where is some polynomial, and the elementary polynomials are defined as
Using the NewtonGirard formula, an elementary symmetric polynomial can be represented with power sums by
(2.2) 
Now let be the same function defined in the previous proof, and define in terms of and the determinant computation. We can obtain a polynomial approximation in the form of
Here the error is due to the StoneWeierstrass approximation. Letting we obtain the desired representation.
However, it is in fact not straightforward to extend the two proofs above to the case . For the first proof, we can not define an ordered set when each to define the homeomorphism . For the second proof, in the case a monomial (before symmetrization) takes the form
Note that is only symmetric with respect to the particle index , but not the component index . Hence the symmetrized monomial is not a totally symmetric function with respect to all variables. Therefore the fundamental theorem of symmetric polynomials does not apply.
Below we prove that the representation (2.1) indeed holds for any , and therefore we complete the proof of [19]. For technical reasons to be illustrated below, and without loss of generality, we shift the domain and assume . Following the StoneWeierstrass theorem and after symmetrization, can be approximated by a symmetric polynomial. Every symmetric polynomial can be written as the linear combination of symmetrized monomials of the form
Here , and stands for the permanent of .
Following the Ryser formula [15] for representing a permanent (noting that permanent is invariant under transposition), we have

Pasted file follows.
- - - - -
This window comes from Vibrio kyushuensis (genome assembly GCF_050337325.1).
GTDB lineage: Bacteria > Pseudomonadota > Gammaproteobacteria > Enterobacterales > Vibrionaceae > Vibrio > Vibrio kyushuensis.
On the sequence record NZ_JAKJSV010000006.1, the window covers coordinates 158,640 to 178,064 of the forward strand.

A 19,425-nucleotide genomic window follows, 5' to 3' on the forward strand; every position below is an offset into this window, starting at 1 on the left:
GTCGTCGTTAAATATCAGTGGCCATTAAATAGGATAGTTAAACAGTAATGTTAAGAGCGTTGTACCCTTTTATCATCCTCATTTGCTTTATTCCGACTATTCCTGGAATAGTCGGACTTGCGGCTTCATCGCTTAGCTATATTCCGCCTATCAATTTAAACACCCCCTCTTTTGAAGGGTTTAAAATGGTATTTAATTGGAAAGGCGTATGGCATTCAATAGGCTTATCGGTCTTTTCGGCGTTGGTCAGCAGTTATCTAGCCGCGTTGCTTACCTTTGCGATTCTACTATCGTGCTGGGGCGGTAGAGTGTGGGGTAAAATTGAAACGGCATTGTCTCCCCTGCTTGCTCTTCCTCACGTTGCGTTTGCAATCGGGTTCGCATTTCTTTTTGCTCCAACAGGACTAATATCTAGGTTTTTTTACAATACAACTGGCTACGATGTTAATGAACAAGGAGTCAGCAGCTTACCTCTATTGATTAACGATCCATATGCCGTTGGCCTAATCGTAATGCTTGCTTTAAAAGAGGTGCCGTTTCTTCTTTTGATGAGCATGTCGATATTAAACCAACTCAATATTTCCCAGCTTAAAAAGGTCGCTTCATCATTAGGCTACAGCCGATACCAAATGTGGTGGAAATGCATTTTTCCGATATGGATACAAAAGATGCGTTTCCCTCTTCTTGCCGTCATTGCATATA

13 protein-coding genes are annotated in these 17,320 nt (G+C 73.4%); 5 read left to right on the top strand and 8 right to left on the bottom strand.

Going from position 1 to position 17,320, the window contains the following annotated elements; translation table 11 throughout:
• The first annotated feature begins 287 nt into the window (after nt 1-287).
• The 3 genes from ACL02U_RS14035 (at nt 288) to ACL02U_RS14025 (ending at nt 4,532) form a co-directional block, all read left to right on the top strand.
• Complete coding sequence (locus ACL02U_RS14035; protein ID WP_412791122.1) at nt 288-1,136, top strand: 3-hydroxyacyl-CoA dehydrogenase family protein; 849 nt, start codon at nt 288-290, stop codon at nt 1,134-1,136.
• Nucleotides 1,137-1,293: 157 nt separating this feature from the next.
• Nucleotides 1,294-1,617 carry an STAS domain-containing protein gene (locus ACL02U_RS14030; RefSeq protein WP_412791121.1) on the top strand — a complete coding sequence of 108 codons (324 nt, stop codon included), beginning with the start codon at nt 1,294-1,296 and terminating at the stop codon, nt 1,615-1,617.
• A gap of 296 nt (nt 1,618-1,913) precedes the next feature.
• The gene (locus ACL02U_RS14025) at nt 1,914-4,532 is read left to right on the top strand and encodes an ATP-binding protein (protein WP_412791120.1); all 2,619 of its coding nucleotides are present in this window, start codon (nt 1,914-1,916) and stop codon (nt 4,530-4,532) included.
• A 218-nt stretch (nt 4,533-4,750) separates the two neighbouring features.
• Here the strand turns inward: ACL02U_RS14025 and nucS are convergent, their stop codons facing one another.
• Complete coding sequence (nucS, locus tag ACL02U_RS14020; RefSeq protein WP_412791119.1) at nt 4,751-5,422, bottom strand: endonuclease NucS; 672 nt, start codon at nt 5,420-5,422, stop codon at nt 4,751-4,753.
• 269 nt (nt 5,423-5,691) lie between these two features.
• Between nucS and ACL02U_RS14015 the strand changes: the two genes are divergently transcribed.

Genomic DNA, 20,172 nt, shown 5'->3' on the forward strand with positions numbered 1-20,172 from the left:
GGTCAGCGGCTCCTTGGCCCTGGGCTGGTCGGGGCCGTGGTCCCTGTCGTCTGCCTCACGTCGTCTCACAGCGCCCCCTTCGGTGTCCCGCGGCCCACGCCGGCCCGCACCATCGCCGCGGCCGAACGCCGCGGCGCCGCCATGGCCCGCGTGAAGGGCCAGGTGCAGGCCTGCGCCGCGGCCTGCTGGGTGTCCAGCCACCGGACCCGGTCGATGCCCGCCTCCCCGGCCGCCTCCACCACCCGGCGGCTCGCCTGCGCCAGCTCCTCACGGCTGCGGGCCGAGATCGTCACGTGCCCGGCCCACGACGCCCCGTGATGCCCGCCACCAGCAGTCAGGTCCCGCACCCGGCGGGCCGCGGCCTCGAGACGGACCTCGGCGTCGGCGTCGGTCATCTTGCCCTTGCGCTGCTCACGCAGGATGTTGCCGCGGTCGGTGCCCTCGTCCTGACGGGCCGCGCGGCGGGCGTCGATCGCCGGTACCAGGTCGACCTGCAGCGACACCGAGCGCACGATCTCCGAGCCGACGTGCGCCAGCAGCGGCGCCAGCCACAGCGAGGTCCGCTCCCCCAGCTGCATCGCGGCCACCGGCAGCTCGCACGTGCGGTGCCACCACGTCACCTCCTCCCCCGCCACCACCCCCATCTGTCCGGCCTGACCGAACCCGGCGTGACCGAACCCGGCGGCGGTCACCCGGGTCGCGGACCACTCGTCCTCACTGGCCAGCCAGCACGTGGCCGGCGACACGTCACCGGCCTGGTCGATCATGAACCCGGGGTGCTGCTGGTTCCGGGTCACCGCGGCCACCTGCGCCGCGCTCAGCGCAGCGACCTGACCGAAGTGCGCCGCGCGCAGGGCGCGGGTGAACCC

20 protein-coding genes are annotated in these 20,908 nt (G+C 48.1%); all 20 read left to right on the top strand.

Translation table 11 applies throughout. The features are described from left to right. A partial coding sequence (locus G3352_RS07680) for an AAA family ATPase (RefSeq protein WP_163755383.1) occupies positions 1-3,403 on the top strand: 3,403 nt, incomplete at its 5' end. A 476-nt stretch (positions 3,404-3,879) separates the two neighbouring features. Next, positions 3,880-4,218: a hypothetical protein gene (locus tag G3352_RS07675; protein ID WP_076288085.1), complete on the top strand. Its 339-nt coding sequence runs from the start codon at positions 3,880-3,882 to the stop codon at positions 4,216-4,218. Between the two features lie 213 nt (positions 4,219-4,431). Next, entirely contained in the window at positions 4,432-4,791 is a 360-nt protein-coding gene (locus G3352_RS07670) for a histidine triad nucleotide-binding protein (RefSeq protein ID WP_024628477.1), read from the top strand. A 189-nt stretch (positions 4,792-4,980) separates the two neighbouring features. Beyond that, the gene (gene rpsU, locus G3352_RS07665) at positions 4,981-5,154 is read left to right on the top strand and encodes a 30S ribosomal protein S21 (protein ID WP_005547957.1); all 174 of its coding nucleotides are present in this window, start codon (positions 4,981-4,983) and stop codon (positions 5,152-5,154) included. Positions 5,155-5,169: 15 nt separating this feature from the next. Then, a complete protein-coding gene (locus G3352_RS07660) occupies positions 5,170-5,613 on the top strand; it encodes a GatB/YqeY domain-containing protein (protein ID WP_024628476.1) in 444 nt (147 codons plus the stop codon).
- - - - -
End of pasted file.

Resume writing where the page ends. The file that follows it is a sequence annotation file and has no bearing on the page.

Here we have used that for all . Now we write down the approximation using a symmetric polynomial, which is a linear combination of symmetrized monomials
Define with each component function
Then we define given by
where is the th component of . We now have an approximation of the target totally symmetric function in the desired form
and we finish the proof. Here the number of feature variables is , where is the number of symmetrized monomials used in the approximation.
3 Totally symmetric function, revisited
In this section, we prove Theorem 1 for any . In particular, our proof is more explicit and does not rely on the StoneWeierstrass theorem. The main idea is to partition the space into a lattice and use piecewiseconstant function to approximate the target permutation invariant function.
Again without loss of generality we assume . We then partition the domain into a lattice with grid size along each direction. Due to symmetry, we can assign a lexicographical order to all lattice points . That is, if for the first where and differs,
. We define the tensor product of the
copies of the lattice as , and a wedge of is defined accordingly asFor each , a corresponding union of boxes in can be written as
By construction, the piecewiseconstant approximation to the target permutation invariant function is then
Here we have assumed that the derivative is uniformly bounded for . Note that the indicator function is permutation invariant and can be rewritten as
where . The constant takes care of repetition that can happen depending on . When all elements in are distinct, the box lives in only corresponds to one permutation, so in this case. If say and all other elements distinct, then the box lives in may have two corresponding permutations that differ by a swapping of the first two elements. In this case, will account for the arising repetition. Next we apply the Ryser formula to the permanent,
We can now define where each component function is given by
and we define as
(3.1) 
Since ’s are indicator functions we naturally have . In the case when , . In this case, , and therefore its contribution to vanishes as desired. In summary, we arrive at the universal approximation
(3.2)